Much of life is about choice — what to do, how to do it, when, why, and what becomes of those choices.  Not all of life, of course.  We don’t have much to do with flooding, tornadoes, and falling trees, though we do even have a choice of how to respond to these.

Maybe the biggest choice in life is what we will do with God and his instructions for life?  Will we obey or rebel?  Will we go his way or find a “crooked path” that seems more suitable to us (11:19)?  Will we create a god that is more palatable?  What to do with God?  Since time began this has been humanity’s fundamental question.

Spoken within the context of the idolatrous city of Mecca early in the prophetic work of Muhammad, this surah focuses on the same question.  One choice leads to Paradise, and the other to Fire.  Which will it be?  The choice is yours, because such an important choice cannot be made under compulsion.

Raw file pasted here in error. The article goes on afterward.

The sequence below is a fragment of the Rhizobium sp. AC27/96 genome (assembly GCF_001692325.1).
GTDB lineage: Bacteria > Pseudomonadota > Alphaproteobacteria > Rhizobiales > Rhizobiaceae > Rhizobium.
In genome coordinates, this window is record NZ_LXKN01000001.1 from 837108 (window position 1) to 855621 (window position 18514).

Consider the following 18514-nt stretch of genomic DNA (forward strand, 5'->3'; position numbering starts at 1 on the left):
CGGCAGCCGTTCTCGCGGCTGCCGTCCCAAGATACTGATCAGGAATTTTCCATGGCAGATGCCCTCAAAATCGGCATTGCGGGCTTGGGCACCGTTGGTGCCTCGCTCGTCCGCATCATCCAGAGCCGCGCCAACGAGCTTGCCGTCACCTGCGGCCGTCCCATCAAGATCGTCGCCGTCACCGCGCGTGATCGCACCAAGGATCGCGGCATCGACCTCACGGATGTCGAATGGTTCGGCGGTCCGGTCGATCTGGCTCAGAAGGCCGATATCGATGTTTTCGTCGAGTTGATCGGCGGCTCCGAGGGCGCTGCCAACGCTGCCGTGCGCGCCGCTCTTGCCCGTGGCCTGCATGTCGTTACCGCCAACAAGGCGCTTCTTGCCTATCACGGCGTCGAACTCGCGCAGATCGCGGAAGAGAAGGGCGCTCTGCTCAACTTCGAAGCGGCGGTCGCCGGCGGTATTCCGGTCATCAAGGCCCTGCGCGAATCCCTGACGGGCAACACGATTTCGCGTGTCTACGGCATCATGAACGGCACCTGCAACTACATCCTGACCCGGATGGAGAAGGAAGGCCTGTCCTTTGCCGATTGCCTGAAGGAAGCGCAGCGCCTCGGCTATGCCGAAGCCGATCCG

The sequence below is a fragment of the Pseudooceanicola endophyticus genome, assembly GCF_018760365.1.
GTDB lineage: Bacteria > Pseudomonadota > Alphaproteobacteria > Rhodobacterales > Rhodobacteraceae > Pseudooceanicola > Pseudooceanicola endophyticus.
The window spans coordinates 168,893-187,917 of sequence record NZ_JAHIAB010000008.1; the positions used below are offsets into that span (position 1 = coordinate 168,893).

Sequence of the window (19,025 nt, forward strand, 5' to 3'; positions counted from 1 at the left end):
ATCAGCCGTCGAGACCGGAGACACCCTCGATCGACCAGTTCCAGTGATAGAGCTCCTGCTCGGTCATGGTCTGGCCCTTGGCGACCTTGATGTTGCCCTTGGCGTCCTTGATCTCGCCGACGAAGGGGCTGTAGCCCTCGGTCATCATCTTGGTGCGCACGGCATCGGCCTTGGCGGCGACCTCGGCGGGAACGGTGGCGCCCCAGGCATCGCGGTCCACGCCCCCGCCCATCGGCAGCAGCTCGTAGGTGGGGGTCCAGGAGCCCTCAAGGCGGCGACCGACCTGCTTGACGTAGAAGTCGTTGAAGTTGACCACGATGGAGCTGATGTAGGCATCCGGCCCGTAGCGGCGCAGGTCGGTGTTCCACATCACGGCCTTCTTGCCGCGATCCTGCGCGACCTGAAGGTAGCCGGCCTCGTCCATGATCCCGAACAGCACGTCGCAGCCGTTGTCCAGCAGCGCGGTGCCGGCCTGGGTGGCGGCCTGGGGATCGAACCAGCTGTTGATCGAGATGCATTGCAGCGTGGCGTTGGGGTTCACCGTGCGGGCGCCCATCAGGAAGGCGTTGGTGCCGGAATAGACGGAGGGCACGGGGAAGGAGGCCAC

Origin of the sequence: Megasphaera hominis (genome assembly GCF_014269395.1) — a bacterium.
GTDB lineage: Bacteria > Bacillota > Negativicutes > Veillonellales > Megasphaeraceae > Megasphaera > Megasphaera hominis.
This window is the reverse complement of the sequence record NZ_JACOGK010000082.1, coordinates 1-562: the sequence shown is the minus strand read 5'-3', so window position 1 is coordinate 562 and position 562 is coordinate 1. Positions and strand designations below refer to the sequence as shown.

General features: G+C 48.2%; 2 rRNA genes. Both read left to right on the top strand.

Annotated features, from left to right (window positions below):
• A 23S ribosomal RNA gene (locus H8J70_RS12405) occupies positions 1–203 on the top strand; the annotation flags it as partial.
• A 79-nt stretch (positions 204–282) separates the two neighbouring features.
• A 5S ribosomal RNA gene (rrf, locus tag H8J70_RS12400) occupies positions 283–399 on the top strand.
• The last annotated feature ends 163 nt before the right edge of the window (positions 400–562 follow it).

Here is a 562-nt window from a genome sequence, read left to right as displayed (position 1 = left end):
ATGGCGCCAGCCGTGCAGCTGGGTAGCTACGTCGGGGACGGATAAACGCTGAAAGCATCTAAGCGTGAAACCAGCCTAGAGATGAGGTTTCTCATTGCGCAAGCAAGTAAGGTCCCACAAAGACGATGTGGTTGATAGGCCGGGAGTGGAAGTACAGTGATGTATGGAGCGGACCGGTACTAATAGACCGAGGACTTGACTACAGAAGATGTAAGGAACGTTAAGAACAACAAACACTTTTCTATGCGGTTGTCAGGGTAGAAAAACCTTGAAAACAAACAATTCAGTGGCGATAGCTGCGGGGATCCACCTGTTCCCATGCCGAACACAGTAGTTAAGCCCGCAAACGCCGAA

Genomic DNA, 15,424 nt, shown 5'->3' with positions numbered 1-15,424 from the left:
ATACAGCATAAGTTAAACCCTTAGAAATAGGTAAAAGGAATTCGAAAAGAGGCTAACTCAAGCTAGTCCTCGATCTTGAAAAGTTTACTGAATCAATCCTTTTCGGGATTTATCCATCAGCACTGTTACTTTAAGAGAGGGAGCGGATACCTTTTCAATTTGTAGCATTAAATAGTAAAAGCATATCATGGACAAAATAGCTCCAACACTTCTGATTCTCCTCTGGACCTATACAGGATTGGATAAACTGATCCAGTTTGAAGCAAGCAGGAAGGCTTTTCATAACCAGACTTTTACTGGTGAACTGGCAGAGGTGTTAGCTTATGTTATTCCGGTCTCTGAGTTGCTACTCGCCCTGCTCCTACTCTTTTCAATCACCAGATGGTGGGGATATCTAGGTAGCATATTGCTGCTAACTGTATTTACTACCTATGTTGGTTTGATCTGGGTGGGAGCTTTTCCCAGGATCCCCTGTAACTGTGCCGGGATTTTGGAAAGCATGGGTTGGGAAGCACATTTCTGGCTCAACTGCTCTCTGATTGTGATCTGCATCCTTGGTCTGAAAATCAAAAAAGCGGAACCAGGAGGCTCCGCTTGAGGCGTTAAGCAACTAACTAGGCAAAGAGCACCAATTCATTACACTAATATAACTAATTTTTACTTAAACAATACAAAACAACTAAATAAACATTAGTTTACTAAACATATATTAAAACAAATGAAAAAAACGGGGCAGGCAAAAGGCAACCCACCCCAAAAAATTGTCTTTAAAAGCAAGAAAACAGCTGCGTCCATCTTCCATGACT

In this long section, the work of six prophets are chronicled as examples of those who have laid out this choice before their people: Noah, Hud (for whom this surah is named), Salih, Abraham, Shu`ayb, and Moses.  Three of these are familiar to Christians, though there are a few interesting additions to their lives (like Noah had a son who refused to get on the Ark and drowned).  The other three are entirely foreign.  The point of these stories seems to be that Muhammad is the next such prophet.  His calling in Mecca is the same as these men.  Point to Allah.  Lay out the choice.  Leave it with them to decide.

Who in your life needs to know their choices?  Are we leaving it their choice?  What choice is before us as well?

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